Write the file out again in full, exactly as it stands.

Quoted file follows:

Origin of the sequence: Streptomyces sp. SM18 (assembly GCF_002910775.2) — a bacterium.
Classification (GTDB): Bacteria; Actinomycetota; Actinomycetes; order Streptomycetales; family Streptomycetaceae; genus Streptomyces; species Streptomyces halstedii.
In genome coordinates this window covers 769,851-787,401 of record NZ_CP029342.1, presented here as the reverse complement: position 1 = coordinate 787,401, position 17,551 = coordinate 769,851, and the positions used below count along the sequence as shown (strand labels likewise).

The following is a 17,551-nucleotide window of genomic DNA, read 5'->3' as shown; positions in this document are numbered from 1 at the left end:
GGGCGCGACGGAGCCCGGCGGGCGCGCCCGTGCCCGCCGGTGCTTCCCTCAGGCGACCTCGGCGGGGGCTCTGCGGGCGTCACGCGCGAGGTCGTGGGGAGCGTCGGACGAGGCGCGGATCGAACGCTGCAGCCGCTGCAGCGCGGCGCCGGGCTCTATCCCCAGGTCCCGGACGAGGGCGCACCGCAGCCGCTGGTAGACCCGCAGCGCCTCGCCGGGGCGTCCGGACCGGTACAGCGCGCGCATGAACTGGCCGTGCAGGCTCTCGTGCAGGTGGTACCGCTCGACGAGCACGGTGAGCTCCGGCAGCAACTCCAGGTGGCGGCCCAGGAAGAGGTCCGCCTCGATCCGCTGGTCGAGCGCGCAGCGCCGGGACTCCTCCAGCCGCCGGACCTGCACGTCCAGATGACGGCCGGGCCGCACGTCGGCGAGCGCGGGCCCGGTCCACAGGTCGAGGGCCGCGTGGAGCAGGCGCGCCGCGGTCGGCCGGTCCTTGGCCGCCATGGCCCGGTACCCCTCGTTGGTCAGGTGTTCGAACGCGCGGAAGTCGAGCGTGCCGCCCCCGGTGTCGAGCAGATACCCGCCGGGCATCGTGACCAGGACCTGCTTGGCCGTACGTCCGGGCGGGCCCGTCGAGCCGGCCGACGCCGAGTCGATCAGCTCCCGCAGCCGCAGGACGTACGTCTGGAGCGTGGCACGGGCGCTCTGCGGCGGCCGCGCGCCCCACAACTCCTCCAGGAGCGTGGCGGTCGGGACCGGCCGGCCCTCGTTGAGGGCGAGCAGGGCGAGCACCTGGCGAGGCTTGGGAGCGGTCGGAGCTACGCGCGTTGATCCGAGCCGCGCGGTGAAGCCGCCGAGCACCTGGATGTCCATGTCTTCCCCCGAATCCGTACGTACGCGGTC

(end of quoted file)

Origin of the sequence: Streptomyces sp. SM18 (assembly GCF_002910775.2) — a bacterium.
Classification (GTDB): Bacteria; Actinomycetota; Actinomycetes; order Streptomycetales; family Streptomycetaceae; genus Streptomyces; species Streptomyces halstedii.
In genome coordinates this window covers 769,851-787,401 of record NZ_CP029342.1, presented here as the reverse complement: position 1 = coordinate 787,401, position 17,551 = coordinate 769,851, and the positions used below count along the sequence as shown (strand labels likewise).

The following is a 17,551-nucleotide window of genomic DNA, read 5'->3' as shown; positions in this document are numbered from 1 at the left end:
GGGCGCGACGGAGCCCGGCGGGCGCGCCCGTGCCCGCCGGTGCTTCCCTCAGGCGACCTCGGCGGGGGCTCTGCGGGCGTCACGCGCGAGGTCGTGGGGAGCGTCGGACGAGGCGCGGATCGAACGCTGCAGCCGCTGCAGCGCGGCGCCGGGCTCTATCCCCAGGTCCCGGACGAGGGCGCACCGCAGCCGCTGGTAGACCCGCAGCGCCTCGCCGGGGCGTCCGGACCGGTACAGCGCGCGCATGAACTGGCCGTGCAGGCTCTCGTGCAGGTGGTACCGCTCGACGAGCACGGTGAGCTCCGGCAGCAACTCCAGGTGGCGGCCCAGGAAGAGGTCCGCCTCGATCCGCTGGTCGAGCGCGCAGCGCCGGGACTCCTCCAGCCGCCGGACCTGCACGTCCAGATGACGGCCGGGCCGCACGTCGGCGAGCGCGGGCCCGGTCCACAGGTCGAGGGCCGCGTGGAGCAGGCGCGCCGCGGTCGGCCGGTCCTTGGCCGCCATGGCCCGGTACCCCTCGTTGGTCAGGTGTTCGAACGCGCGGAAGTCGAGCGTGCCGCCCCCGGTGTCGAGCAGATACCCGCCGGGCATCGTGACCAGGACCTGCTTGGCCGTACGTCCGGGCGGGCCCGTCGAGCCGGCCGACGCCGAGTCGATCAGCTCCCGCAGCCGCAGGACGTACGTCTGGAGCGTGGCACGGGCGCTCTGCGGCGGCCGCGCGCCCCACAACTCCTCCAGGAGCGTGGCGGTCGGGACCGGCCGGCCCTCGTTGAGGGCGAGCAGGGCGAGCACCTGGCGAGGCTTGGGAGCGGTCGGAGCTACGCGCGTTGATCCGAGCCGCGCGGTGAAGCCGCCGAGCACCTGGATGTCCATGTCTTCCCCCGAATCCGTACGTACGCGGTC